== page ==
Cindi says she loves nature, which is reflected in many of her pieces. Birds, butterflies, trees and leaves are part of the necklaces, earrings and unique pins she makes. She even took items she found in the remains of her burned store, refashioned them and made jewelry.
She also has an interest in photography. “I sell notecards in the store with words of inspiration on them,” she says. “The people here have given us so much support that I want to offer words of encouragement to help people through tragic events. Help them through challenging times.”
“But even though I do a lot of craft items, you have to be aware that this is a small business, not a hobby if you want to succeed,” Cindi adds.
The Vintage Lady has numerous items made in West Virginia by West Virginians. Cindi says the store definitely has a West Virginia theme. Visitors can find pieces of Blenko Glass from Milton, WV. The Blenko Glass Company is famous for the time-honored craft of hand-blown glass. All of Blenko products have exquisite colors and imaginative designs.
Glass made by accomplished glass artist Ron Hinkle is available at the store. Hinkle was born and reared in Buckhannon, WV.At The Vintage Lady you will also find West Virginia books, pottery, wine, beer, hard cider, shot glasses and food items like salt from J.Q. Dickinson Salt-Works in Malden, WV.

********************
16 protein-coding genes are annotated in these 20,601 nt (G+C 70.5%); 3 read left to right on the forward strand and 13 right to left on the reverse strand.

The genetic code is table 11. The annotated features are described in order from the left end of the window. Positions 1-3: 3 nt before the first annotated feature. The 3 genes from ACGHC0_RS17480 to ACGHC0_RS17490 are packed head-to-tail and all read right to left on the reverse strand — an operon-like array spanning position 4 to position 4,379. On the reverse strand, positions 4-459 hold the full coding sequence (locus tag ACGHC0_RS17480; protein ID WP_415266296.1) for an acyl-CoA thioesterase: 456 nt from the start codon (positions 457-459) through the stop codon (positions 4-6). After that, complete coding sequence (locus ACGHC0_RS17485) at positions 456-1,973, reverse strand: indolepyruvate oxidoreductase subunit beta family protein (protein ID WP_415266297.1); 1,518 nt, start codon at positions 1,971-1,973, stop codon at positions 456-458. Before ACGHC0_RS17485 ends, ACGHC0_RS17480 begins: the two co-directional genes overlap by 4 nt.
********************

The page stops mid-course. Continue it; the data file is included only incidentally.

“During the 1800s, West Virginia was the largest salt producer in the country,” Cindi says.
The Dickinsons are a seventh generation salt-making family who harvest an all-natural salt by hand from an ancient ocean trapped below the Appalachian Mountains of the Kanawha Valley.
Tourists to the area can find plenty of souvenirs and learn a lot about West Virginia simply by browsing around the store.
A wide assortment of figurines carved from coal are available. In addition, there are plenty of items to keep youngsters occupied. Billy Ray is in charge of the children’s area.
“We have things like noise putty, mood rings, harmonicas and flutes, lots of things the kids enjoy,” he says.
Cindi says people continue to return to Harpers Ferry.
“So many people were brokenhearted by the fire, not only the people with businesses here, but visitors as well,” she says.
She adds it’s amazing how many people come to the area. She has a map in the store and places pins in it every month to indicate the places people are coming from.
“We’re a community of about only 290 residents, but we get a lot of attention,” Cindi says. “We’ve had people from all 50 states and 32 countries. There is just so much to see and do here. Hiking, boating, the history of the place, and the scenery alone is beautiful.”
Cindi says she is so pleased with her new location with its higher ceilings and rafters, but adds on her website that “we still consider ourselves a work in progress. We are always searching for new artists and are proud to carry the work of so many Made in America craftspeople. And…we are always excited to feature the amazing workmanship of so many talented West Virginia artists.”
For more information, go to the website at www.thevintagelady.net, check out Facebook or call 304-535-1313.